Seasonal Affective Disorder (SAD) is a type of seasonal depression that is not uncommon to experience at this time of year, as the days start to get shorter, and the weather gets colder. Affecting over 10 million Americans each year, SAD symptoms include oversleeping, lack of energy, overeating, and isolating yourself from friends and family.
Mental health disorders such as SAD often go hand-in-hand with a substance use disorder. When an individual has both a mental health disorder and a substance use disorder, this is called a co-occurring disorder or a dual diagnosis. When a mental health disorder goes untreated, the substance use disorder tends to get worse, and as substance abuse increases, the mental health disorder gets worse. More than 50 percent of individuals who struggle with a substance use disorder also experience a mental health disorder at the same time. However, you may experience SAD even if you do not have depression during the rest of the year.
If you struggle with SAD and are currently recovering from a substance use disorder, you may find it tempting to relapse at this time of year. It may feel like you have no control over your mood and emotions, but fortunately, there are steps you can take to avoid relapsing.
If you are struggling with a co-occurring disorder, then you should seek treatment that addresses both disorders at the same time.
- Cognitive Behavioral Therapy: There is absolutely no shame in seeking help, and therapy can teach you healthy ways to cope with SAD that will help you steer clear of relapse, such as how to change negative thoughts and how to manage stress.
- Light Therapy: One of the reasons for SAD can be linked to a lack of natural light and Vitamin D. Light therapy involves sitting in front of a UV light box for
about 20 minutes a day to simulate sunlight and give your body the Vitamin D that it needs.
- Medication: In some cases, antidepressants that have an increase in serotonin reuptake inhibitors (SSRIs) can help ease symptoms of SAD, but be aware that they can also have troublesome side effects.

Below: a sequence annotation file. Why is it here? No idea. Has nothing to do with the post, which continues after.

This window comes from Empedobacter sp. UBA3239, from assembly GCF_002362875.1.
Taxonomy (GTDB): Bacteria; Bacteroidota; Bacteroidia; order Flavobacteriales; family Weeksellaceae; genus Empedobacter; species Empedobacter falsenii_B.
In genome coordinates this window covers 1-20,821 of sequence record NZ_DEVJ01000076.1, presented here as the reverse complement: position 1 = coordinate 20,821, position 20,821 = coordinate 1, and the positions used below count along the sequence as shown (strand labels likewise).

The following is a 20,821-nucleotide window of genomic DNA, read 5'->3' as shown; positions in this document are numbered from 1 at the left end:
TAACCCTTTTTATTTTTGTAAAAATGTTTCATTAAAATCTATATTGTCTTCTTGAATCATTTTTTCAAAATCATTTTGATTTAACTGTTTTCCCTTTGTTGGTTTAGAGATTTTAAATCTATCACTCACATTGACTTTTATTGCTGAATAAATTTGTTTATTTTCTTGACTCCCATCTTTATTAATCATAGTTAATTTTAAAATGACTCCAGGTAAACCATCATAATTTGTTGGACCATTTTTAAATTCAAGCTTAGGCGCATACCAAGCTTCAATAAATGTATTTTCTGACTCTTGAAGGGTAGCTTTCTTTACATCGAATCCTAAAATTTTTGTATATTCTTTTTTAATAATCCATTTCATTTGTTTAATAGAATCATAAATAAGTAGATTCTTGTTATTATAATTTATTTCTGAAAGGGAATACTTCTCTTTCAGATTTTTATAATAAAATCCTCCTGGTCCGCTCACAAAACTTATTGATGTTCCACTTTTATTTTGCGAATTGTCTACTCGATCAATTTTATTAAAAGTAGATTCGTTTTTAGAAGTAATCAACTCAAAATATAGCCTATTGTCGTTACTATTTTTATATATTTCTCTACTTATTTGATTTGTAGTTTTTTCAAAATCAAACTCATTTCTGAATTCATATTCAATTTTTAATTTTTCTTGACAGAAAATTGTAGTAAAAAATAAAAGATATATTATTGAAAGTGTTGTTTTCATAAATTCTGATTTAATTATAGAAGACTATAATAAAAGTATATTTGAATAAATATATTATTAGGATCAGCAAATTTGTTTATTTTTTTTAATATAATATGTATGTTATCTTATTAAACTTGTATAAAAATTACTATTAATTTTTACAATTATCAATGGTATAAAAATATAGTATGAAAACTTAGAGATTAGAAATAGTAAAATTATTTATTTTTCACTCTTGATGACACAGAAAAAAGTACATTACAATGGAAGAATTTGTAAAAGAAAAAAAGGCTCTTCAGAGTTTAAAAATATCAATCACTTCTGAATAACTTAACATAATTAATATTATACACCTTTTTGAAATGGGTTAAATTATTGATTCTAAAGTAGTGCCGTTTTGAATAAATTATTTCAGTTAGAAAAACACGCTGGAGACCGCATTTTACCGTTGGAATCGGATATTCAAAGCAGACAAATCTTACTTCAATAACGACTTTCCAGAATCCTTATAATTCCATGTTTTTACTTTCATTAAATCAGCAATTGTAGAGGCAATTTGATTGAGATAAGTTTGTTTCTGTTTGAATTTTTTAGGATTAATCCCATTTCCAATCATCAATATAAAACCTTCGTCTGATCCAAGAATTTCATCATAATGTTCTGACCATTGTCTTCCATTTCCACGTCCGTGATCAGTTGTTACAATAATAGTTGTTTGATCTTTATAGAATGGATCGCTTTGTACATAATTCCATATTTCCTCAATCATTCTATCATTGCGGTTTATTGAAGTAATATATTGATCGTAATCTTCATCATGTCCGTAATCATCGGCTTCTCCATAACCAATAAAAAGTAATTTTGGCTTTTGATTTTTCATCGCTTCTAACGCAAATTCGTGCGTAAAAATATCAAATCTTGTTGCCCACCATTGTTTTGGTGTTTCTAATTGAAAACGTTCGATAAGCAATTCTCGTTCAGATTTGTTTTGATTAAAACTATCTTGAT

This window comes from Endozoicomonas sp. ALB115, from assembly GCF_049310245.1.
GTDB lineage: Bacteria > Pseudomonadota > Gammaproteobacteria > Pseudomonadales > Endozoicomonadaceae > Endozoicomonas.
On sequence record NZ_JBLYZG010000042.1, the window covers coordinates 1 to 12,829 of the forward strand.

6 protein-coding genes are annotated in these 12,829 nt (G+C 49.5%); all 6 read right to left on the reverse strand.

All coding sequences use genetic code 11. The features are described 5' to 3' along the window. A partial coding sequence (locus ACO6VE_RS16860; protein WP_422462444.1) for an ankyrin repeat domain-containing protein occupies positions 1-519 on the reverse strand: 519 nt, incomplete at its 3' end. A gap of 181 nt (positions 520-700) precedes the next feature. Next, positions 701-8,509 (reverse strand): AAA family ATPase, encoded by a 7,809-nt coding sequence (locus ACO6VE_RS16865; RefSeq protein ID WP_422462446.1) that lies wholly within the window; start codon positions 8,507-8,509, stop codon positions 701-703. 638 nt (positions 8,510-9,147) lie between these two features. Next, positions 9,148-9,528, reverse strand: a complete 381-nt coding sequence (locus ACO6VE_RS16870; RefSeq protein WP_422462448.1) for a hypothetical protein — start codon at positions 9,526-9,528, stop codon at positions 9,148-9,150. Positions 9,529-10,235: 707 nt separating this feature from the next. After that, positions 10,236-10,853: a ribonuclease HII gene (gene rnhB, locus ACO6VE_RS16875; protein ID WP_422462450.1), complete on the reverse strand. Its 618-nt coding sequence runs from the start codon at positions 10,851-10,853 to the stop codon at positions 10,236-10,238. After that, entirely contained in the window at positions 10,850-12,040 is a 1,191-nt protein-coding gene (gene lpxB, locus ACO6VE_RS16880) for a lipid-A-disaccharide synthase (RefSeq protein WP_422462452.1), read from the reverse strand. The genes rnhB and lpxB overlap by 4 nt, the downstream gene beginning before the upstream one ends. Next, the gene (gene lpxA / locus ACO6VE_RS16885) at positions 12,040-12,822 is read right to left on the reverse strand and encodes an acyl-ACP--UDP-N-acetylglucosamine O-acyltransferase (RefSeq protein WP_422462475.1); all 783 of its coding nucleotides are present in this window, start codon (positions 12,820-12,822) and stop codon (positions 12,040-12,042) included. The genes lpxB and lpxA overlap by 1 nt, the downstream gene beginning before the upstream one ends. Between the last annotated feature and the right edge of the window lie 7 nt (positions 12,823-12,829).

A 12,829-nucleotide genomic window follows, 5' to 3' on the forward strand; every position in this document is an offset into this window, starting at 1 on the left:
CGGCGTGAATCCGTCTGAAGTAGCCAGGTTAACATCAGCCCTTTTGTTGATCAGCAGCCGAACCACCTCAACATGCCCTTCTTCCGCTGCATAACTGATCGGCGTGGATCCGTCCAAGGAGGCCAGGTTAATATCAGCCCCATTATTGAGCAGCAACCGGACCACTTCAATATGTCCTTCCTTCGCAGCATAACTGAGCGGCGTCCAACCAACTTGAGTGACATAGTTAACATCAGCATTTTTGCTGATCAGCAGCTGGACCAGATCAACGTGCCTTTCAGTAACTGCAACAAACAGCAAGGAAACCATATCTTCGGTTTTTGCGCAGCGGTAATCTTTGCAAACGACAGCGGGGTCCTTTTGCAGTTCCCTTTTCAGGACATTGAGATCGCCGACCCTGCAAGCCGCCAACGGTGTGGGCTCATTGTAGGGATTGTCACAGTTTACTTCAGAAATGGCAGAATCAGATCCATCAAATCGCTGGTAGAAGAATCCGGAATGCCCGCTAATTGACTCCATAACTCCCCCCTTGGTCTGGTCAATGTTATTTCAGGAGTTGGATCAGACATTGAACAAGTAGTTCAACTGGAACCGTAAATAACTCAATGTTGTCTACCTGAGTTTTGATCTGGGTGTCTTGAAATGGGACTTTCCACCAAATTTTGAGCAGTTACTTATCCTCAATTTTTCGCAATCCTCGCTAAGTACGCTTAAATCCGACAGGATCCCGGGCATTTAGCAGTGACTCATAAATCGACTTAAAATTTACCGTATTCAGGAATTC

While it is highly recommended that you should seek professional treatment if you are experiencing SAD and recovering from a substance use disorder, there are also things you can do on your own that can greatly reduce your symptoms of SAD that you can start doing right now.
- Spending time outside
- Eating a balanced diet, and taking vitamin supplements
- Opening the blinds in your house to get more natural light
- Spend time with friends and family
While these activities may not be what you feel like doing when you are struggling with SAD, they can have an incredible impact on your thoughts and mood. Remember that indulging in alcohol or drugs as an attempt to ease the feelings of SAD will only worsen your symptoms.
Co-occurring disorders can derail the best intentions for a sober life in recovery. Don’t let an untreated medical condition like SAD be what stands in the way of your sobriety. Here at Aquila, we provide a recovery program that specifically treats co-occurring disorders that can give you the support and motivation you need to turn your life around. Reach out today.